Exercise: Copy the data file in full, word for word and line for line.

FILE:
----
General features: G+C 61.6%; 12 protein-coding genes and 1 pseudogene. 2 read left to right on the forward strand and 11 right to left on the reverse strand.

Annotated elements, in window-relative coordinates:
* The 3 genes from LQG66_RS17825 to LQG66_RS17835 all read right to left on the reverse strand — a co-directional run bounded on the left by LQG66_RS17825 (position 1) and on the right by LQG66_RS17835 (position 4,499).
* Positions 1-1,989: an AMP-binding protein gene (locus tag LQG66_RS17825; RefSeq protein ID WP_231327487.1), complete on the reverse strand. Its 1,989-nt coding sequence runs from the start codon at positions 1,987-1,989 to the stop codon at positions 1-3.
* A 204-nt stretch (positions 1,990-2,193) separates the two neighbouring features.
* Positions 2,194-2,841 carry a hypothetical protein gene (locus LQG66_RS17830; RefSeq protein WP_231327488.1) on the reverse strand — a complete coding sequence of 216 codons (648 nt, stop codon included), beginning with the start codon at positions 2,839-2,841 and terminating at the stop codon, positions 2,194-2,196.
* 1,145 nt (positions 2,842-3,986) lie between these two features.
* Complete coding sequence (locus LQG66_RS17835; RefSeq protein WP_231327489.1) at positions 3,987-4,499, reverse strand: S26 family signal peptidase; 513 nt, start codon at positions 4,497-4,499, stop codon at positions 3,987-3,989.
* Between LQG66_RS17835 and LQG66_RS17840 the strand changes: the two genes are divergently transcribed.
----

General features: G+C 61.6%; 12 protein-coding genes and 1 pseudogene. 2 read left to right on the forward strand and 11 right to left on the reverse strand.

Annotated elements, in window-relative coordinates:
* The 3 genes from LQG66_RS17825 to LQG66_RS17835 all read right to left on the reverse strand — a co-directional run bounded on the left by LQG66_RS17825 (position 1) and on the right by LQG66_RS17835 (position 4,499).
* Positions 1-1,989: an AMP-binding protein gene (locus tag LQG66_RS17825; RefSeq protein ID WP_231327487.1), complete on the reverse strand. Its 1,989-nt coding sequence runs from the start codon at positions 1,987-1,989 to the stop codon at positions 1-3.
* A 204-nt stretch (positions 1,990-2,193) separates the two neighbouring features.
* Positions 2,194-2,841 carry a hypothetical protein gene (locus LQG66_RS17830; RefSeq protein WP_231327488.1) on the reverse strand — a complete coding sequence of 216 codons (648 nt, stop codon included), beginning with the start codon at positions 2,839-2,841 and terminating at the stop codon, positions 2,194-2,196.
* 1,145 nt (positions 2,842-3,986) lie between these two features.
* Complete coding sequence (locus LQG66_RS17835; RefSeq protein WP_231327489.1) at positions 3,987-4,499, reverse strand: S26 family signal peptidase; 513 nt, start codon at positions 4,497-4,499, stop codon at positions 3,987-3,989.
* Between LQG66_RS17835 and LQG66_RS17840 the strand changes: the two genes are divergently transcribed.